City Paper feature on Your Town, Inc.

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A new art exhibition looks at life after retail for abandoned big-box stores

Charles Rosenblum
Pittsburgh City Paper
Sept 4, 2008



No, the mega-retailer isn’t in the housing business, at least not yet. But with more than 7,000 stores worldwide, it is certainly in the real-estate business. In certain circumstances, Wal-Mart is not only happy to let defunct stores sit empty; frequently, the company actually insists on it contractually.

This and other revelations about the afterlives of closed big-box retailers are the subject of Your Town, Inc., a new exhibition of work by artist Julia Christensen, based on her forthcoming book Big Box Reuse. The exhibition runs through Nov. 22 at the Miller Gallery, at Carnegie Mellon…

Christensen’s book and the several dozen photos of the exhibition present case studies of huge suburban retail structures and the eccentric, unexpected uses to which communities put them when the original owners depart. She documents senior-citizens centers, an indoor racetrack, charter schools and that perennial favorite, the Spam Museum. Yet this variety derives precisely from the common practices of restrictive leases and deeds that forbid competing retailers to occupy the buildings or sites for periods of 50 or 100 years. Happily enough, many varieties of reuse are possible.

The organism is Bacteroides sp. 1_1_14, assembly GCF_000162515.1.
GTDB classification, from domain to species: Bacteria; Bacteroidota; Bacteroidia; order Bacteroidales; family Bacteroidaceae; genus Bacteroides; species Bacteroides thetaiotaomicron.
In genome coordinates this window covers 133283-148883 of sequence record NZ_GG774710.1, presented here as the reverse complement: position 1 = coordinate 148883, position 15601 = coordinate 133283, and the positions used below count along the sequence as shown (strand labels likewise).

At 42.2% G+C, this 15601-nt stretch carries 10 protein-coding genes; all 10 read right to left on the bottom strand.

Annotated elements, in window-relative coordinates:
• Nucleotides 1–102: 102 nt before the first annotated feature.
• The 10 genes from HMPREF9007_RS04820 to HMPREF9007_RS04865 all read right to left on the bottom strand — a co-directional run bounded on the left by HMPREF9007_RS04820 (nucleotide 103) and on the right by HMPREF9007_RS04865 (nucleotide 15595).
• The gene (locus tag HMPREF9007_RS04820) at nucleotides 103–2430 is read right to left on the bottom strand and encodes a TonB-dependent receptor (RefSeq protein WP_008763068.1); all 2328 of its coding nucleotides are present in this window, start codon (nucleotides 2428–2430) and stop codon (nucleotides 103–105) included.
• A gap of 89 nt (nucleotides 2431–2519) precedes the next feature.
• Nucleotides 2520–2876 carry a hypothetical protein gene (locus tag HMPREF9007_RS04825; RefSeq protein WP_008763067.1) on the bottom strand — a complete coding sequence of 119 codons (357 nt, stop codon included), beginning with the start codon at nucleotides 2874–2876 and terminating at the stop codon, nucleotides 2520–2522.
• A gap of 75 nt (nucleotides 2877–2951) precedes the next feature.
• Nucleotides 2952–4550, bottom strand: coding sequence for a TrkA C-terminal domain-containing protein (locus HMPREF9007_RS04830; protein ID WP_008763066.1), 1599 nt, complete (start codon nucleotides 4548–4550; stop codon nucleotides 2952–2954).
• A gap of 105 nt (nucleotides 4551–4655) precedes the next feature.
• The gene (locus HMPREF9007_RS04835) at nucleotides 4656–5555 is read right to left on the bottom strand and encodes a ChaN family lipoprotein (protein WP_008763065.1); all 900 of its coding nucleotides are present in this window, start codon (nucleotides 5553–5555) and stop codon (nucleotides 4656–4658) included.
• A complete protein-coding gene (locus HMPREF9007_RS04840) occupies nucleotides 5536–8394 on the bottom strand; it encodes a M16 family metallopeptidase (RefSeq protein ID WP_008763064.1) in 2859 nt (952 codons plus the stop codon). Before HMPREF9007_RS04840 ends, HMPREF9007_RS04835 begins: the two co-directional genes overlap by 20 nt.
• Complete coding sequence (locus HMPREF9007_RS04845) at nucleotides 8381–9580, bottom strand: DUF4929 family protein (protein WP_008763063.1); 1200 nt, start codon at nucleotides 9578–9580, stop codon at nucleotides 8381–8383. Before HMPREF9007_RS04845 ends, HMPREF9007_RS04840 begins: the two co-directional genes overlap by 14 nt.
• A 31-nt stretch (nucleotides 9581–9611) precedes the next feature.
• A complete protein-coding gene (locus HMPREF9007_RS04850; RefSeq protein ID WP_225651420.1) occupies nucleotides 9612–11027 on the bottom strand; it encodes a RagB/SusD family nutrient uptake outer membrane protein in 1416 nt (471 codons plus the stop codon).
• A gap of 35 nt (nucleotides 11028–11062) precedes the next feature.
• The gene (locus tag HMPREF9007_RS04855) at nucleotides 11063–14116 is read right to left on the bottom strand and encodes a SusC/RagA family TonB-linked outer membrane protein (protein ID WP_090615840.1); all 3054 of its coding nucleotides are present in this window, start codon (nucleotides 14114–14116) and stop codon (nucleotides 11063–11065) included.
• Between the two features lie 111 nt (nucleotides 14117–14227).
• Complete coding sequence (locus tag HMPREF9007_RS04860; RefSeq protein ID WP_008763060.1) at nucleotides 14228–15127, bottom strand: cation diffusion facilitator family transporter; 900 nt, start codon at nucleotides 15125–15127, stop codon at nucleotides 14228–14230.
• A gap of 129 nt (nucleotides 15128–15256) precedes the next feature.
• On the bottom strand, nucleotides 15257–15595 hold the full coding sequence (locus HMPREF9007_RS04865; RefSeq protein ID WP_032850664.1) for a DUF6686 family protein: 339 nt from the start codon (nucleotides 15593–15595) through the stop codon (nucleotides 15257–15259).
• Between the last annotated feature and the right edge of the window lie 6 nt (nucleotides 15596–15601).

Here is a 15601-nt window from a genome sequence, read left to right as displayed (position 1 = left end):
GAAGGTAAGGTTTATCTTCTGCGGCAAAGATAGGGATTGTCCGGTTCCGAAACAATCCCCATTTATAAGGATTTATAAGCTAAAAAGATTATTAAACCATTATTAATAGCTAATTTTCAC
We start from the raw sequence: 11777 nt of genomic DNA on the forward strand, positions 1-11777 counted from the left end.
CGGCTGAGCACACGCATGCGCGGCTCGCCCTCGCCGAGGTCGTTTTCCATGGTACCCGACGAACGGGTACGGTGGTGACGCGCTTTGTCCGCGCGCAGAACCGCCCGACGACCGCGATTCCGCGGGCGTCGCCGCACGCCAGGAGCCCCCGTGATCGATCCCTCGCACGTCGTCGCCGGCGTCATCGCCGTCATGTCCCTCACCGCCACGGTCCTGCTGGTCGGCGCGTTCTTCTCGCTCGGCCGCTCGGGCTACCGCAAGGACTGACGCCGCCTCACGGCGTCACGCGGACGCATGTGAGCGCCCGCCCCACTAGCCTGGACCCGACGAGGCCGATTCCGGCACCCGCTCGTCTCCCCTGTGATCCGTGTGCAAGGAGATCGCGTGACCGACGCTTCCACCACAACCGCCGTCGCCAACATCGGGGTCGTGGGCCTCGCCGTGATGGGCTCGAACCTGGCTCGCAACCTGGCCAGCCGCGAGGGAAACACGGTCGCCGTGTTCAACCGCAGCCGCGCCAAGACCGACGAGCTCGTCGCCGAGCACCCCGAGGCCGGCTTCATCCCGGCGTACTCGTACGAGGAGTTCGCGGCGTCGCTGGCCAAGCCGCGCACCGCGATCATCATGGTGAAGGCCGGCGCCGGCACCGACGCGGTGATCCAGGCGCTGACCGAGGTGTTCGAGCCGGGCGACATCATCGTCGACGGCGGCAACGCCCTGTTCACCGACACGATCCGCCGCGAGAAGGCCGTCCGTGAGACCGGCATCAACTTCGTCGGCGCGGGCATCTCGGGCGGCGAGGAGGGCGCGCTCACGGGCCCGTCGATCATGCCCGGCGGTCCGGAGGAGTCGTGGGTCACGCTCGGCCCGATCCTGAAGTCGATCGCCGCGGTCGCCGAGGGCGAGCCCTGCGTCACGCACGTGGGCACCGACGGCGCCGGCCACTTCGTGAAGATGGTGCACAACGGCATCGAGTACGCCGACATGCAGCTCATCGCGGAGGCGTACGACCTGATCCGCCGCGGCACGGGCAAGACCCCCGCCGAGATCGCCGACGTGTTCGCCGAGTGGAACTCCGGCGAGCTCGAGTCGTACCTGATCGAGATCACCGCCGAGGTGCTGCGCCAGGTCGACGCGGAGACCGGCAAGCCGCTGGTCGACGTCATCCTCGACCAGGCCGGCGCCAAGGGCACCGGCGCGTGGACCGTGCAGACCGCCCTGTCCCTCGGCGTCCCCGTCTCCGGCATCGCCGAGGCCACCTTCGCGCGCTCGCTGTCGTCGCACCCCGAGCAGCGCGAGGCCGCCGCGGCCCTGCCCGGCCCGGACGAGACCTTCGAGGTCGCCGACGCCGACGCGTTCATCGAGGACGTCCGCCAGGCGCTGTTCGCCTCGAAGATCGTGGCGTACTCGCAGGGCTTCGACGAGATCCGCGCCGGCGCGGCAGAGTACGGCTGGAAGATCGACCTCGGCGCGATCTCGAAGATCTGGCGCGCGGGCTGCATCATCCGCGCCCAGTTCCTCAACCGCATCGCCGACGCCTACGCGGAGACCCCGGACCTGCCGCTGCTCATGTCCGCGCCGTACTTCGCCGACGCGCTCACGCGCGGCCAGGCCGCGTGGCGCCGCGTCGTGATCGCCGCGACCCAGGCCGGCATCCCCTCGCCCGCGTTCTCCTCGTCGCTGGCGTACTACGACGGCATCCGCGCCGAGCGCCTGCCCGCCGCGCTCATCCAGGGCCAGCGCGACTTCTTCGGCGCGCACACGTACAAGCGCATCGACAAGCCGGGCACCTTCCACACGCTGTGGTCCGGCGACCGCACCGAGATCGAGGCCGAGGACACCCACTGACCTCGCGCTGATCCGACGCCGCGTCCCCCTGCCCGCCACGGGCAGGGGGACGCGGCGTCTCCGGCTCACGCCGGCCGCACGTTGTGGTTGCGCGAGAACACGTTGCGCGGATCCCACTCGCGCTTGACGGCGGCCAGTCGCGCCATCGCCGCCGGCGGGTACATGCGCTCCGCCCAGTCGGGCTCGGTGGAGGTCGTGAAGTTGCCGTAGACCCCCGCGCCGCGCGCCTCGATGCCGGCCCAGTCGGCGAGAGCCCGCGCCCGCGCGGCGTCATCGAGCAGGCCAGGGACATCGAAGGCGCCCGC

Christensen is an analyst rather than a bomb-thrower in her book, so the arguments are measured. The Miller Gallery installation, though, is more critical. Stripes for a code-correct parking lot are painted on the gallery’s floor. Only six parking spaces fit in a room with a capacity of 250 people. Aside from the photos, the primary artifact in this space is the Unbox, a sequence of folding frames and screens.

The Unbox, says curator Astria Suparak, was “informed by all of [Christensen’s] research, [but built to be] the opposite of a big-box structure in every way.” Christensen and some of her students made it by hand in Oberlin, Ohio, where she teaches, to be modular and transportable. All of the components, down to the nails, were bought from local, non-chain outlets. The vehicle that brought it to Pittsburgh ran on biodiesel. The Unbox is adaptable, and it will change its shape and degree of enclosure through a full schedule of receptions, lectures, discussions and other events, key components of this show.

The meaning of the Unbox as an armature of specific community will unfold literally and figuratively in its continuing use. But the non-plastic, non-disposable characteristics of its materials are immediately apparent. And while Christensen’s book underscores the ingenuity of the communities that have reused big-box structures, her exhibit emphasizes the possibility and necessity of not building them in the first place.


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Read more about the Your Town, Inc. exhibition